Arizona cosmetology student Juan Carlos Montes de Oca began giving free haircuts to the homeless to honor the memory of his mother, who died of cancer. His volunteerism prompted an investigation by the Arizona State Board of Cosmetology, which he says threatened to prevent him from obtaining a license as punishment.

But Montes de Oca received a possible reprieve Wednesday, when Arizona Governor Doug Ducey wrote a letter slamming the cosmetology board and demanding they back off.

“The fact that one of our own citizens is volunteering his time and talents in an effort to help those who need it, is exactly the kind of citizenship we should be encouraging and celebrating,” Ducey wrote. “But instead Mr. Montes de Oca finds the heavy hand of government working against him.”

The cosmetology board’s investigation centers around a state law that prohibits unlicensed haircuts, mandating that trims can occur only at salons, nursing homes, or the house of a disabled or sick person. Though Montes de Oca has taken cosmetology classes, he does not yet have his license, and he gave haircuts to the homeless in a public park.

The cosmetology board did not respond to Heat Street’s inquiries about whether, after receiving the governor’s letter, it will end its investigation into Montes de Oca. A spokesman for the governor noted that while the board is independent, the governor can fire its members.

“We’ll see what happens next,” the governor’s spokesman said, adding that the governor will urge legislative reform after Montes de Oca’s woes, too.

The governor’s intervention nearly brought Montes de Oca to tears on Wednesday afternoon.

“Our community all deserves to live beautifully, and help people feel beautiful is my mission,” he said.

Montes de Oca said he first got the idea to volunteer when he saw a Youtube video of Mark Bustos, a New York City hairstylist who provides haircuts for the homeless. It resonated with Montes de Oca , who has also been down on his luck.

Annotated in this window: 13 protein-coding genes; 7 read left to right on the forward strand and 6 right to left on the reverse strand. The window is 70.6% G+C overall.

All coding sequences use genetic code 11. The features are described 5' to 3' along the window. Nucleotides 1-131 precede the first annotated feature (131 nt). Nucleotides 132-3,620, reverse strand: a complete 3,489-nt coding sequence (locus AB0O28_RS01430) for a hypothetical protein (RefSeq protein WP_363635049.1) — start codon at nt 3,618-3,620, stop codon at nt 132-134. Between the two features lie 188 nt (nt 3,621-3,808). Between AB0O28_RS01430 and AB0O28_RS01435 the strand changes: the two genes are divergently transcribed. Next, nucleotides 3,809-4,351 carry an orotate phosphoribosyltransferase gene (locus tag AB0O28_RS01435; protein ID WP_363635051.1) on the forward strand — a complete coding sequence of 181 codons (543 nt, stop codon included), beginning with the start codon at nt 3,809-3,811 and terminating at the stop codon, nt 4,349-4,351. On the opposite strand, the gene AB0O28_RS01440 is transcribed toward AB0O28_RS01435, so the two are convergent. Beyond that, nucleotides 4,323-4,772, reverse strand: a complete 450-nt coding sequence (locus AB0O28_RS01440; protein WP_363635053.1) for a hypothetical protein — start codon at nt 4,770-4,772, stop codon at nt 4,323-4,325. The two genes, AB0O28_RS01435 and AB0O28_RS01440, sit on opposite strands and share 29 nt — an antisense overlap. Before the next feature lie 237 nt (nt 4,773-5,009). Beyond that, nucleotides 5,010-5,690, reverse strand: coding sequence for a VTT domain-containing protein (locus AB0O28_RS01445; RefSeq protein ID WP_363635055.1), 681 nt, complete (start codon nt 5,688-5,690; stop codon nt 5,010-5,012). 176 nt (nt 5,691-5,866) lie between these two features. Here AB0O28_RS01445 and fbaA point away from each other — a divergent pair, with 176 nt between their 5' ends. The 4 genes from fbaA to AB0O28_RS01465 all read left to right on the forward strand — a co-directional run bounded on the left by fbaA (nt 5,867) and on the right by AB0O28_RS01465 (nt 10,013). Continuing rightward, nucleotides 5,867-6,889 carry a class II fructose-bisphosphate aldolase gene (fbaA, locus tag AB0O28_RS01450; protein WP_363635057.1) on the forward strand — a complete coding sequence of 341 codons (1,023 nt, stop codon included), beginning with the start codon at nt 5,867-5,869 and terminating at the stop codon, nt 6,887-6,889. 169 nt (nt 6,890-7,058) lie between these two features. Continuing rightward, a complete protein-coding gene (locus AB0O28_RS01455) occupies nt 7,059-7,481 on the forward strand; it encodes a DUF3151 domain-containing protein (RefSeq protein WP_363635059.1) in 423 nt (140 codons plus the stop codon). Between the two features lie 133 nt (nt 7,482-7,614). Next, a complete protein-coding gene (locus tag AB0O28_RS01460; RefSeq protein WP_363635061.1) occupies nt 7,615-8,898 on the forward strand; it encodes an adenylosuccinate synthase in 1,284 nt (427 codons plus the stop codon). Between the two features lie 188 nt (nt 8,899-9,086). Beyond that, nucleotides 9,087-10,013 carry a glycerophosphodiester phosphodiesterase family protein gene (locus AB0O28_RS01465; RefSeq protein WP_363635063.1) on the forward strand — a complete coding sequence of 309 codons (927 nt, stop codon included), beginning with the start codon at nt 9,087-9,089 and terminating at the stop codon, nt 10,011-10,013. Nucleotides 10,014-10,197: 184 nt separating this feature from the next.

His mother died, the beauty school he was attending shuttered, and he’s struggled to afford enrolling in a new one, launching a GoFundMe to help cover the cost of tuition.

But “one thing I didn’t lose is my faith and my hope,” Montes de Oca said, adding that offering haircuts would provide hope for others and serve as an homage to his mother. “I saw the video, and I said I’m going to the park tomorrow. I got up, I got my stuff, and I started doing this.”

After giving his first haircuts to the homeless, Montes de Oca said he was struck by how empowering this simple service could be for people in need. He took to social media, enlisting other stylist friends to “grab their shears and go out and make a difference,” offering free haircuts to homeless people and low-income job-seekers.

He estimates that since he began, he’s given about 100 free haircuts. But now, he says, thanks to the cosmetology board, his dream is in peril.

“I’m getting my license taken away because of it,” Montes de Oca said. “I’m not going to be able to become a barber or a cosmetologist because of it, because I violated a law that I didn’t even know existed. … It’s not hurting anybody. If anything, you should see the world we’re living in.”

— Jillian Kay Melchior writes for Heat Street and is a fellow for the Steamboat Institute and the Independent Women’s Forum.